who are coming to this country to work." And I agree. This is why the
ad was groundbreaking in many ways. Having scores of African Americans
show solidarity with Latinos and all Arizonans fighting Arpaio is
significant, nearly as significant as the Rev. Al Sharpton's visit to Phoenix's Pilgrim Rest Baptist Church last year where he preached unity before a mixed audience of African Americans, Latinos, Anglos and others.
"Are the civil rights movement and the struggle for just immigration identical?" Joshua asked, rhetorically. "Of course they are not identical because of the different history of how African Americans came in [to the country] and what was at stake in their struggle. But we think there are analogies around the dignity and respect for treatment of persons."
Certainly, Rev. Tillman has a point about the ballot box, which
was barred to most African Americans in the South in Bull Connor's
time. But Bull Connor was an elected official, and the majority
of the electorate sided with him, just as they now side with Joe. When
democracy backs injustice, then we all have a problem.
For his part, Tillman seemed satisfied with his dealings with the MCSO, stating that whenever he had a concern regarding a detainee, the NAACP has gotten a response "direct from the sheriff's office." He also claimed that Andrew Thomas and Joe Arpaio had never resorted name-calling.
To which I'd reply that they don't have to, as they can just have anyone they want arrested. Although, there are Arpaio's statements about Mexican migrants being "dirty" and carriers of disease.
What about the allegations of racial profiling? The MCSO's indiscriminate targeting of Latinos? The 13 sweeps to date?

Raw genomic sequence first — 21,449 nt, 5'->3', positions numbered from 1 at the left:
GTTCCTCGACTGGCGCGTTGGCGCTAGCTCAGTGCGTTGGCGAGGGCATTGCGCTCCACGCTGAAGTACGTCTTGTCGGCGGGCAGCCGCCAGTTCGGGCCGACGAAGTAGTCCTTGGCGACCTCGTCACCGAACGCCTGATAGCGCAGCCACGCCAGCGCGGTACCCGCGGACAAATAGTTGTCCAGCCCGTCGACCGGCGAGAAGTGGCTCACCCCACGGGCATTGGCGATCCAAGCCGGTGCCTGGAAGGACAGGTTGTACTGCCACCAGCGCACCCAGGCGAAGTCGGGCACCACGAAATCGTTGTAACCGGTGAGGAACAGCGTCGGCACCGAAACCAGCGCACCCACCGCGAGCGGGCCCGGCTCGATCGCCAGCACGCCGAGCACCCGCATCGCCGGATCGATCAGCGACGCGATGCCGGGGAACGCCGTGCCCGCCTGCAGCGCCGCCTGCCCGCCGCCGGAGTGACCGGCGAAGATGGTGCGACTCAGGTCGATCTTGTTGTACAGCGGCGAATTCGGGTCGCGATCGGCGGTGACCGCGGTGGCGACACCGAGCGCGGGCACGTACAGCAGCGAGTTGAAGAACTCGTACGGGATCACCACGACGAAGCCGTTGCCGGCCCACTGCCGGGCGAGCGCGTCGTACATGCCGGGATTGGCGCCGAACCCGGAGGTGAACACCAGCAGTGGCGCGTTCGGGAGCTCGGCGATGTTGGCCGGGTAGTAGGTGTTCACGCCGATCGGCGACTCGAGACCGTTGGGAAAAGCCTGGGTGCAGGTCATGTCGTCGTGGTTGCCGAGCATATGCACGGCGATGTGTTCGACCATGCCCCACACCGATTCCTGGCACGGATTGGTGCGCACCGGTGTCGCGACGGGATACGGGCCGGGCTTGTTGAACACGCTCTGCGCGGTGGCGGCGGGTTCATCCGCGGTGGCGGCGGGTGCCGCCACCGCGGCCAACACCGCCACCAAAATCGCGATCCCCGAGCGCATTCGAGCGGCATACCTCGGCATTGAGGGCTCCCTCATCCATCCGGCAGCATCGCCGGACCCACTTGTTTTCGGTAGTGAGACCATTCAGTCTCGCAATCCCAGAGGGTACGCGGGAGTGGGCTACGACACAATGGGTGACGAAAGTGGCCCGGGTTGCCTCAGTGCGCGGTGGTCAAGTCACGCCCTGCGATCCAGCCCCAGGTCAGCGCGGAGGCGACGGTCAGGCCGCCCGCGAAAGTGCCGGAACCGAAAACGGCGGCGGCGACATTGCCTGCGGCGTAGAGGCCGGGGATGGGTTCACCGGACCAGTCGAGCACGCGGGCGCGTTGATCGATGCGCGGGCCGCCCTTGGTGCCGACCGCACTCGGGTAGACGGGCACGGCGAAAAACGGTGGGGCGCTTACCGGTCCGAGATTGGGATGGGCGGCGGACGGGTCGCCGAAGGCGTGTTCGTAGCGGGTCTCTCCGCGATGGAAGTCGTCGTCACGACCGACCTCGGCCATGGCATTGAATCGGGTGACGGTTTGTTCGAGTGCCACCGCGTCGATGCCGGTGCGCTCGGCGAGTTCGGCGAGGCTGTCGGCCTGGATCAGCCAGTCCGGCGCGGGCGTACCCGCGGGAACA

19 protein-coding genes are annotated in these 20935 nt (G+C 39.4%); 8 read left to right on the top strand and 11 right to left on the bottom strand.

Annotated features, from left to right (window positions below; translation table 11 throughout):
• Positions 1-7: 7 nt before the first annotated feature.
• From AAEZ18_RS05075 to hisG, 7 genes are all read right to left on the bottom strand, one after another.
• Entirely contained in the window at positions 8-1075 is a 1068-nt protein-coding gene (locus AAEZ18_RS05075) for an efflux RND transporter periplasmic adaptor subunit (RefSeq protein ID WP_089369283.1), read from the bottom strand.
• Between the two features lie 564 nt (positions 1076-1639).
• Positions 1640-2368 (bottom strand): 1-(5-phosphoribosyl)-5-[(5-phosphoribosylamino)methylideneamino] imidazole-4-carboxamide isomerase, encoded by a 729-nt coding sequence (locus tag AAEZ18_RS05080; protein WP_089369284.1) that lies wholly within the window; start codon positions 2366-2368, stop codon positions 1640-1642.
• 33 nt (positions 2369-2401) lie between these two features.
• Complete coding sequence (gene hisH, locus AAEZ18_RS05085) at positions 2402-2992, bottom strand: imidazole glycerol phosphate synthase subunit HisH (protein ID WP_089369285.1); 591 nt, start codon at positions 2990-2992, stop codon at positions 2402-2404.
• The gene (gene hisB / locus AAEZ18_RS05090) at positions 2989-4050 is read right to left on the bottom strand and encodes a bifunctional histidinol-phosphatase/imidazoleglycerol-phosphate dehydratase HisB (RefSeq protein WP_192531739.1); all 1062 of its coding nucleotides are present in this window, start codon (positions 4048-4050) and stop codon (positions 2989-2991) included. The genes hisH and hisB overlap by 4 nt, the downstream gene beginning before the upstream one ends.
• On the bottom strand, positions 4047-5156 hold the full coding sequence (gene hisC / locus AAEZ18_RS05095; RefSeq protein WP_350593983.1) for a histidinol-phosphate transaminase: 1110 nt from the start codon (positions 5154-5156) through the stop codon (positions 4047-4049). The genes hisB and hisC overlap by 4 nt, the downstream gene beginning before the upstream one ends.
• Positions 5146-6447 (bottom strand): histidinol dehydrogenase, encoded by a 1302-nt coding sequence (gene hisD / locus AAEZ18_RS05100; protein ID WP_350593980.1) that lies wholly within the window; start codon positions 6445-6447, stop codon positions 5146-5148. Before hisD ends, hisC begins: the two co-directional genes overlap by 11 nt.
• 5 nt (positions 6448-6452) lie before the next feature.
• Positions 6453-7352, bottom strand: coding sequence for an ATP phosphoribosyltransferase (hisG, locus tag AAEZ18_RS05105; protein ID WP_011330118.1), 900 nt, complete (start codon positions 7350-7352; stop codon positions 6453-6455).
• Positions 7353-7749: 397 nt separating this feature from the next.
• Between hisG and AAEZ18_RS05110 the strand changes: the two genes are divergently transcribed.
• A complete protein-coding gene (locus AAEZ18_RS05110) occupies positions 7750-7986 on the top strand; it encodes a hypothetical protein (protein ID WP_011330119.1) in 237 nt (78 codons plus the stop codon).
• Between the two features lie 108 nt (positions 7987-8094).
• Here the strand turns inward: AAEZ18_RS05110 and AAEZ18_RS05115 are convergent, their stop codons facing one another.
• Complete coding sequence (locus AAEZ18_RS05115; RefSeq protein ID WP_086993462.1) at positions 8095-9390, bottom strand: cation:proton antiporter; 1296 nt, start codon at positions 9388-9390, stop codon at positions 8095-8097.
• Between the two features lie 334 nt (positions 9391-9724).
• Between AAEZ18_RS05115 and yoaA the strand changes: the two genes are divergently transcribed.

"You have the U.S. Department of Justice here," Tillman observed. "Many people begged them to get here. Many people went to Washington...asking them to be here. Now they're here. Either let them do their jobs or we're going to continue to be divisive."
Problem is, the squeaky cabinet usually gets the WD40. And if African Americans here and elsewhere assist in bringing change to Maricopa County, I can't help but see this as a positive. As for the comparison to Bull Connor, it's one that's being made by a variety of individuals, from Rev. Sharpton to activists in Houston who slyly gave Arpaio the "2009 Bull Connor Award" after his recent address to couple of extremist groups down there.
Rev. Joshua cited Dr. King's famous "Letter from Birmingham Jail," which argued for direct, nonviolent action in response to a call from Alabama clergy to confine his fight against segregation to working within the existing system. King was the out-of-towner then, with the Southern Christian Leadership Conference he lead headquartered in Atlanta, Georgia. Though he'd been a pastor in Montgomery, Alabama, many saw him as an outside agitator.
"Two-hundred years from now," asked Joshua,"will people say, what kinds of people stood by while folks were dehumanized and mistreated? What we are saying is that we do not want to be part of that tradition. Martin Luther King said not just bad people do all of these bad things, rather it is because good people, when bad things are happening choose to remain silent. We are saying no, we aren't going to be silent."I have the deapest respect for Rev. Tillman, but on the issue of Arpaio and this statement by the Center for New Community, we disagree. As far as I'm concerned, the ad is suitable for framing...